Ray Hrynkow Thinking Designer Scholarship Awarded

Amnesty Write Campaign demonstrates design thinking

The GDC Foundation is pleased to announce that the 2013 Ray Hrynkow Scholarship of $500 was awarded to Aaron Campbell  (pictured left) of Capilano University, North Vancouver BC for his “Amnesty Write Campaign.”

The Scholarship was founded last year in memory of GDC Fellow Ray Hrynkow, a remarkable Vancouver designer and teacher who wanted the scholarship to support the “thinking designer.”

The final judging was done April 29, 2013 at Tetro Design in Winnipeg, following the GDC National AGM. The process was overseen by Karin Jager, CGD, GDC National VP Education. Judges were impressed with the quality and variety of the submissions. GDC President, Adrian Jean CGD said that the Hrynkow Scholarship submissions contained “a very  interesting range, from packaging to advertising to social responsibility and change!”

Matt Warburton CGD, FGDC, National Communications VP commented, “The Hyrnkow category submissions had some really good ideas. Very, very good work and I am impressed with the quality.”

Brenda Sanderson CGD said, “The students are tackling tough problems.”

GDC Foundation: Ray Hrynkow Scholarship Winner

Aaron Campbell, second year student
Capilano University, North Vancouver BC
Submission:  “Amnesty Write Campaign”
Educator: Vida Jurcic

 


 

 

Brief:
Students were asked to choose an organization and write their own brief for a social cause campaign. The campaign had to include:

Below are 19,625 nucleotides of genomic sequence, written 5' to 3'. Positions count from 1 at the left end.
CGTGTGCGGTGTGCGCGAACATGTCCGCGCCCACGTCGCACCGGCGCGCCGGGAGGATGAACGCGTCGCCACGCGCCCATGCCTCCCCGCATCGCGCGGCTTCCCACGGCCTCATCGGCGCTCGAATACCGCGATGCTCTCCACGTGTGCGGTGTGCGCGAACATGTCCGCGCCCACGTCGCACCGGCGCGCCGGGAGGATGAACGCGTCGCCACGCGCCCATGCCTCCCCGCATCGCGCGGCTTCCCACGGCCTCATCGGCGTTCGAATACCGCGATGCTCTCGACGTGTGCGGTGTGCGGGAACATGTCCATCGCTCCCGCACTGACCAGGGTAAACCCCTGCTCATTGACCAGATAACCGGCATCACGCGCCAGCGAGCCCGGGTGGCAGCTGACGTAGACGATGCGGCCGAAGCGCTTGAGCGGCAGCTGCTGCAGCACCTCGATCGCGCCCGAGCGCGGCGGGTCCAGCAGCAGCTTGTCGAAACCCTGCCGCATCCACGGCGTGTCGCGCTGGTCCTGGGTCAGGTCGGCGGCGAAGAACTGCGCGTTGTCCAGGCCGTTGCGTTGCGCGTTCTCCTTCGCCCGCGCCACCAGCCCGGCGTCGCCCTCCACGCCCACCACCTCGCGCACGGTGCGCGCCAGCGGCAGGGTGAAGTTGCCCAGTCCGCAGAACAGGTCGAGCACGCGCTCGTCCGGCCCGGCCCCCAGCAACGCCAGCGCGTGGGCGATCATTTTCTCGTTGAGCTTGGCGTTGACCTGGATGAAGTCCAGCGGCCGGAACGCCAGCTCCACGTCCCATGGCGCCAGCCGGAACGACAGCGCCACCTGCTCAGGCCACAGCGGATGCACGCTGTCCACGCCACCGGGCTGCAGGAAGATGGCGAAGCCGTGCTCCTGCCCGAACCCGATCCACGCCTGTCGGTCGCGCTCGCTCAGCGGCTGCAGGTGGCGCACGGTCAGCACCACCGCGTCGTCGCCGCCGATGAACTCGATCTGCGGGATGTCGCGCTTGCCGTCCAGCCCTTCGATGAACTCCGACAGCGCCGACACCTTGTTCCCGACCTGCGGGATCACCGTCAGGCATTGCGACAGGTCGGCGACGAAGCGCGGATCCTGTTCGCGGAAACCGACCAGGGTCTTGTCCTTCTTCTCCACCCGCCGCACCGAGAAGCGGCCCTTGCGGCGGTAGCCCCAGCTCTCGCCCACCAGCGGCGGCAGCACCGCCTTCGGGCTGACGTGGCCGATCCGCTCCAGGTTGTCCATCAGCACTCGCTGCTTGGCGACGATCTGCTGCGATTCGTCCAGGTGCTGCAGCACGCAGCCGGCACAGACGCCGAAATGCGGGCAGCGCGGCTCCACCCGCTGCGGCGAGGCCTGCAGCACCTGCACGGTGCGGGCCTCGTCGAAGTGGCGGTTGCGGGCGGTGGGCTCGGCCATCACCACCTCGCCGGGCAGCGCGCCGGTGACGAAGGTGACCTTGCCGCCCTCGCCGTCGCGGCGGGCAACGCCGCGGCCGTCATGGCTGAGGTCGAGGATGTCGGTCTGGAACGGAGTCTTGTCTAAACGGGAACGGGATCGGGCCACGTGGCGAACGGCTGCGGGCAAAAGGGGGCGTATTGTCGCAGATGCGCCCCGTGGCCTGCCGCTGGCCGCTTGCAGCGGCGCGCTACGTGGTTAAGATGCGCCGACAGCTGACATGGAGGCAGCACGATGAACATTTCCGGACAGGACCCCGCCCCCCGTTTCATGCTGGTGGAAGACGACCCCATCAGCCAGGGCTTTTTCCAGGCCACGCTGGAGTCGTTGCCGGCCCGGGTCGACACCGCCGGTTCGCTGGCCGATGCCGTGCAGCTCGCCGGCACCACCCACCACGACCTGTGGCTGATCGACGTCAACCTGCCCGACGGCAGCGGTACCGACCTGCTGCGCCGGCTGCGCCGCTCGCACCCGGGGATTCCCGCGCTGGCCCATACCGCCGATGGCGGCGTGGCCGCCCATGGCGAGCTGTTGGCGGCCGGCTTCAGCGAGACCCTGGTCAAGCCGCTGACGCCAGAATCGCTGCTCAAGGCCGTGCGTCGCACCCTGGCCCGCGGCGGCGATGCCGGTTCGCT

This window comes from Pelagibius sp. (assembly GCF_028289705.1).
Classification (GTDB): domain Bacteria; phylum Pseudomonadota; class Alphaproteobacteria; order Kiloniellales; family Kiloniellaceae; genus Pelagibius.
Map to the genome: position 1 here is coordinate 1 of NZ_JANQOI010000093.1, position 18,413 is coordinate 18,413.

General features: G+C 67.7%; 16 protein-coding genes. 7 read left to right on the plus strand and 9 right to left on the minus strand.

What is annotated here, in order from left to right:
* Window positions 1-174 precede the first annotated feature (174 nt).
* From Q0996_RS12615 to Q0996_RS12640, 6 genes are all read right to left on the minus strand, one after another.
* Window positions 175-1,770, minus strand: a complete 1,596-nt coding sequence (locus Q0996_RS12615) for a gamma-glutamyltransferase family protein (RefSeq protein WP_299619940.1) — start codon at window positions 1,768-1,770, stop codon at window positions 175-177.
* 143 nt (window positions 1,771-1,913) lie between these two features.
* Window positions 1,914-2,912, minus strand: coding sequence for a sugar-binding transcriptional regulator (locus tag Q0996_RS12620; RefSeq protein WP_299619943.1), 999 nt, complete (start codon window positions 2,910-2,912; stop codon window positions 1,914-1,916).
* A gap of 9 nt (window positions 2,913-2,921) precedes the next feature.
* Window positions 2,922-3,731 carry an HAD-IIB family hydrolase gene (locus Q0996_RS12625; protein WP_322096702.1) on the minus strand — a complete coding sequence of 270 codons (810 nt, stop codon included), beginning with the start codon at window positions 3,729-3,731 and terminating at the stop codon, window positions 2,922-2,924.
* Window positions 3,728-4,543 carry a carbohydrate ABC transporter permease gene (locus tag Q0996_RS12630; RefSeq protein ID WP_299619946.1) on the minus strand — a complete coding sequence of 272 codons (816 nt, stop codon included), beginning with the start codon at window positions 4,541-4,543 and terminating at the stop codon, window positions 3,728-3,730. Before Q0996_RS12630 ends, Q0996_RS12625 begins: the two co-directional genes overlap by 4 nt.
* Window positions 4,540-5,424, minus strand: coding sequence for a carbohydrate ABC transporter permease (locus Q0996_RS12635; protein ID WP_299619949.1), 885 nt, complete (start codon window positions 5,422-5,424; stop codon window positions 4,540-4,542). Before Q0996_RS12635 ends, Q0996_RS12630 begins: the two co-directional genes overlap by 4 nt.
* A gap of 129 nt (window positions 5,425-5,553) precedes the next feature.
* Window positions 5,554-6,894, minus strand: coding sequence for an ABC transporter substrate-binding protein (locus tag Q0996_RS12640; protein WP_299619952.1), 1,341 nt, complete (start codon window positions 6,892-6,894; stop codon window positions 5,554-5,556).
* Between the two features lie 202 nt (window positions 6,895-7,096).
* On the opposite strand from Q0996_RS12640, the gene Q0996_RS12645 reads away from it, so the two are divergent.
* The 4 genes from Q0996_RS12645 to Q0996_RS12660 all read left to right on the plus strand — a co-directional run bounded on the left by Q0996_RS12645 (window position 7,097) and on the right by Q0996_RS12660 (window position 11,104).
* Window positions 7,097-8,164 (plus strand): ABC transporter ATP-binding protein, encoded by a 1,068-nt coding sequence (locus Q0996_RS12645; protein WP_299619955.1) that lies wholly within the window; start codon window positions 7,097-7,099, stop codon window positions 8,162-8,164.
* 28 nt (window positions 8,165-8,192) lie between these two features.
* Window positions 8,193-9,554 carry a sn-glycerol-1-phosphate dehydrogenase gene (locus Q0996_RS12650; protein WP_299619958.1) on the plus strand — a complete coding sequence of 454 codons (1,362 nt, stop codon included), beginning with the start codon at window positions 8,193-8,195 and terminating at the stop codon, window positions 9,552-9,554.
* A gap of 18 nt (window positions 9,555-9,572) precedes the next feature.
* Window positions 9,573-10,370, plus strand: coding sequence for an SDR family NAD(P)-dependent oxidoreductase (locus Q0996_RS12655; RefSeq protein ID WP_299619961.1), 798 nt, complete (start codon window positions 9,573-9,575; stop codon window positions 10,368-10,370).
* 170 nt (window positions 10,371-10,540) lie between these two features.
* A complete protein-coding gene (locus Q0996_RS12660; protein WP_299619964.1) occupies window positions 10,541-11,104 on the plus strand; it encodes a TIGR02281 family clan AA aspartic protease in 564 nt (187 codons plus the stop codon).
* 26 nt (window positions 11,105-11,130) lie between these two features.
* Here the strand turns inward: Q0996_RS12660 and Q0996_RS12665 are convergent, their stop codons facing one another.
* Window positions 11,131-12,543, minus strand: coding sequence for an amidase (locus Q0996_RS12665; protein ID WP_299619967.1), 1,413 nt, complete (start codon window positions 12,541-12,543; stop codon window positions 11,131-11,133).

• Choice of transit shelter, poster, guerilla marketing or t-shirt; and
    • An online component (banner advertisement, website, app, or strategic social media campaign).

The project rationale:
“My initial concept began with the comparison between the lead in a bullet and the lead in a pencil. The two seem to be opposite; one has power to kill and destroy, and the other has the power to create and spread a message. In this campaign I used the pencil as a metaphor for people's opinions and voices, which are essentially, stronger than a bullet ever could be.

I noticed the Amnesty International Forum was very small and not very emphasized. Internet forums are a popular way of communicating with like minded people so I thought it would be appropriate to bring this feature to the spotlight. This, combined with the pencil metaphor, brings the campaign name, “Amnesty Write”.

The goal of the campaign is to raise awareness for freedom of speech, freedom of the press and overall world issues that are up for discussion. It aims to mobilize users to donate, discuss and take action to do their part to contribute to the organization.”

Acknowledgements:  Amnesty International brand identity belongs to their organization.

Judge's comment: “The thinking behind this project identifies an existing asset that Amnesty International has in terms of content and conversation, and brings it to the surface, and gets their message out in a new way.” – Brenda Sanderson, CGD


GDC Foundation: Ray Hrynkow Scholarship
Honourable Mentions


Kim VanderHelm, third year student
University of Alberta, Edmonton AB
Submission: “Design for Safety”
Educator: Gillian Harvey

Brief: